"No prison is as strong as religious obligation. It takes us captive even while we're patting ourselves on the back."
 
"Why do people go to church?"
"Because we're supposed to have fellowship. We need it to be fed, to stay accountable to others, and to grow in God's life together. Are you saying that's not right?"
"So if someone doesn't attend anymore, what happens to them?"
"They should find another local church and get involved, or they will wither spiritually or fall into error."
"Listen to yourself. You're using words like 'need,' 'should' and 'supposed to.' Is that the body life God's called you to?"
"I thought so."
"Scripture doesn't use the language of need when talking about the vital connection God establishes between believers. Our dependency is in Jesus alone! He's the one we need. He's the one we follow. He's the one God wants us to trust and rely on for everything. When we put the body of Christ in that place, we make an idol of it."
 
"Do you remember teaching your children to use a fork?"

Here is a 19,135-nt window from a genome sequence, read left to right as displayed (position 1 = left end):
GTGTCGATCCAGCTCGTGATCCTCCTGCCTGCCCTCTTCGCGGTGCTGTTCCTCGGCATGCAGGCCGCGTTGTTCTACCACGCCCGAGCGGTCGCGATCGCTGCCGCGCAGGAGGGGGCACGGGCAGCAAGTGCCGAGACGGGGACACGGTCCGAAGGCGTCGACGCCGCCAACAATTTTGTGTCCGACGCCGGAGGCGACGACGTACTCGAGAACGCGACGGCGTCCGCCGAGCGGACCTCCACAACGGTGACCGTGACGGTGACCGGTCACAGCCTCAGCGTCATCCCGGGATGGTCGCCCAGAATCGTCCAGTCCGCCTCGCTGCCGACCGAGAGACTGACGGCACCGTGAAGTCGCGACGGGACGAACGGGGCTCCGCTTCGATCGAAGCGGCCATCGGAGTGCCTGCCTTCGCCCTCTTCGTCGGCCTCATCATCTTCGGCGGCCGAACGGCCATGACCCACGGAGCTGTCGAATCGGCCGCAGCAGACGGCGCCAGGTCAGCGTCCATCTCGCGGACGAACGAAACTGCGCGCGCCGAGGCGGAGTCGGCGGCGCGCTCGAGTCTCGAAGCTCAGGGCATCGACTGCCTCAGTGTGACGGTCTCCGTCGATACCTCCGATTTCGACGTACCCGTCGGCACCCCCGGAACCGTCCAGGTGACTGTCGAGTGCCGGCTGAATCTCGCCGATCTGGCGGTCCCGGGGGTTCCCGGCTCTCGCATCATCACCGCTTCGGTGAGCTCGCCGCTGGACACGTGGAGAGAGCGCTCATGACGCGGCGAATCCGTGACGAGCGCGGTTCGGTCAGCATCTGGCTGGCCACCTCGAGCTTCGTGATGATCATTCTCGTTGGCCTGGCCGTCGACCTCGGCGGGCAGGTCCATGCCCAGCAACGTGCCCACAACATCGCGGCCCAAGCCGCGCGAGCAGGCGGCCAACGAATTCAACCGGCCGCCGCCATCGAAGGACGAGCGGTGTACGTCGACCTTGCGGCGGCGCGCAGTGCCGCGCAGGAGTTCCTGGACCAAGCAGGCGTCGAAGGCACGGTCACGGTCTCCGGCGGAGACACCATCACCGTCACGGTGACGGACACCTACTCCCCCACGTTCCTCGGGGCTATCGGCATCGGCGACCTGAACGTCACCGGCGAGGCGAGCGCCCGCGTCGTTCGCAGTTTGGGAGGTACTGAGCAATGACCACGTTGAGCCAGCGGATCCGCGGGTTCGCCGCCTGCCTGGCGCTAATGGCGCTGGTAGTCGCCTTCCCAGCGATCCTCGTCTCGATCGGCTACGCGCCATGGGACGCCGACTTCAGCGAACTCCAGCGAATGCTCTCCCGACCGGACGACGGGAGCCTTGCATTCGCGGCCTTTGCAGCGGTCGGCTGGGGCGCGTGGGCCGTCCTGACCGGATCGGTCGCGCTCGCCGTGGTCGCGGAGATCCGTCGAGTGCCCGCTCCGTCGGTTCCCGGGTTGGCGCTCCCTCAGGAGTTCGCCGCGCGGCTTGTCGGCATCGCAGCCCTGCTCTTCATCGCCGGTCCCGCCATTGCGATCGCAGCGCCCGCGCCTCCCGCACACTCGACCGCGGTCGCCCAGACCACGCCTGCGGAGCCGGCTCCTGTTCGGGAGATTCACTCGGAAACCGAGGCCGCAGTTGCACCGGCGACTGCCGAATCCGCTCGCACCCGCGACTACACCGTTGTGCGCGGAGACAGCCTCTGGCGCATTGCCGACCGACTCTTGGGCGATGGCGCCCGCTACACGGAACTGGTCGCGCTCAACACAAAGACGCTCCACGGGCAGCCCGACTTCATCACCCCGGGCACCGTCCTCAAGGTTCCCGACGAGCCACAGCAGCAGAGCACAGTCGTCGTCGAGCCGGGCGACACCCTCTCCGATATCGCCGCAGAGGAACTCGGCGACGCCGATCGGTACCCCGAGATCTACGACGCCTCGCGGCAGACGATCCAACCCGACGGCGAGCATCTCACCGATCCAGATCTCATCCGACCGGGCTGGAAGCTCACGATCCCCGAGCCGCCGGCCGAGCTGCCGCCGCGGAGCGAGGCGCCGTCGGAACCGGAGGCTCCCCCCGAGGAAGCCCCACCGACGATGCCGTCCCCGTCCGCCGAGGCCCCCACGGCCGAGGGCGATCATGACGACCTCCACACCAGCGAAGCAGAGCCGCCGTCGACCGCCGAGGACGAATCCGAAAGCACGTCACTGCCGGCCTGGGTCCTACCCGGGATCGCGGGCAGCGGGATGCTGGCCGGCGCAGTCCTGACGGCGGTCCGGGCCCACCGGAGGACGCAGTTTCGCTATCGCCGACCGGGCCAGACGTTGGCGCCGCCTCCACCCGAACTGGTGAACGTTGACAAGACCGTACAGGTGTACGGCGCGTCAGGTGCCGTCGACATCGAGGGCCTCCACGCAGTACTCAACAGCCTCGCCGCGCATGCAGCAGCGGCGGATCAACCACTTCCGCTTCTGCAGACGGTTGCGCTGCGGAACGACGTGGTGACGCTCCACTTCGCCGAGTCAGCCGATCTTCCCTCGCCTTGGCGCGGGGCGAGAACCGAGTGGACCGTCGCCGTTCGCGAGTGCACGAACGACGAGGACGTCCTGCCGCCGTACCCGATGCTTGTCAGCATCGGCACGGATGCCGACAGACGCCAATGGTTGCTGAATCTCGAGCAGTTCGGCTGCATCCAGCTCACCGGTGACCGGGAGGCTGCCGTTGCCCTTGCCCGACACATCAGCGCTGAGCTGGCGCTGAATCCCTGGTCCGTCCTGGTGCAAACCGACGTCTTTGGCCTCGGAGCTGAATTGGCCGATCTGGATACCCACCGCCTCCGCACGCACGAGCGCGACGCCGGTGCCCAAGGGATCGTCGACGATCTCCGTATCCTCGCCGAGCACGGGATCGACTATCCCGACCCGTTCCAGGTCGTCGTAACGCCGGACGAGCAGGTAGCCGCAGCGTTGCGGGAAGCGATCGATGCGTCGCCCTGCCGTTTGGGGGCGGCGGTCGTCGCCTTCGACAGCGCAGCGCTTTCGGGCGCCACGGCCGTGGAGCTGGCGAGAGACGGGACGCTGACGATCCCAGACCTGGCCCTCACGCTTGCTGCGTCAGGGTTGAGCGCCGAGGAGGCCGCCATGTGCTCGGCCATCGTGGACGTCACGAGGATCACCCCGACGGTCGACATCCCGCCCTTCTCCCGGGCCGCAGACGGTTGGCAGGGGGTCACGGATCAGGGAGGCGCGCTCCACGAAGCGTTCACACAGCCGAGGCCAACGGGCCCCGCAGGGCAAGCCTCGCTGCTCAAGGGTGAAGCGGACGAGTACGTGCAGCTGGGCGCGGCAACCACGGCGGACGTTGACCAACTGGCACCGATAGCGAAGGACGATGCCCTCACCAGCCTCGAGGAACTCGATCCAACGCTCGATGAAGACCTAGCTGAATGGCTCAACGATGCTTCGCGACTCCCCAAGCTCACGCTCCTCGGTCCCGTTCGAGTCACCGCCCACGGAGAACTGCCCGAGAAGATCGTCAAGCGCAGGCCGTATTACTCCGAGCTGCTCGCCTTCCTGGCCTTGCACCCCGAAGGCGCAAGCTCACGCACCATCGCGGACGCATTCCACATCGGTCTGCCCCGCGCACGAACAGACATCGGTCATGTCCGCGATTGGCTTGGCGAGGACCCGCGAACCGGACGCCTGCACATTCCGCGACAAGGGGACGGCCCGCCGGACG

"Not exactly."
"But they all use one, I assume. Did you send them to fork school, or have a PowerPoint presentation on the makeup and use of a fork? It sounds silly, doesn't it? But as long as we think of this life in Christ as knowledge to acquire instead of living in him, we'll do all kinds of foolish things. Your children know how to use a fork, but that's because they learned it in life. As they got old enough you probably put the fork in their hands but held on so they wouldn't poke their eyes out. You helped them guide it to their mouths, and when you grew confident they wouldn't hurt themselves, you let them do it on their own. Embracing the life of Jesus is a lot more like learning to use that fork than it is sitting in meetings."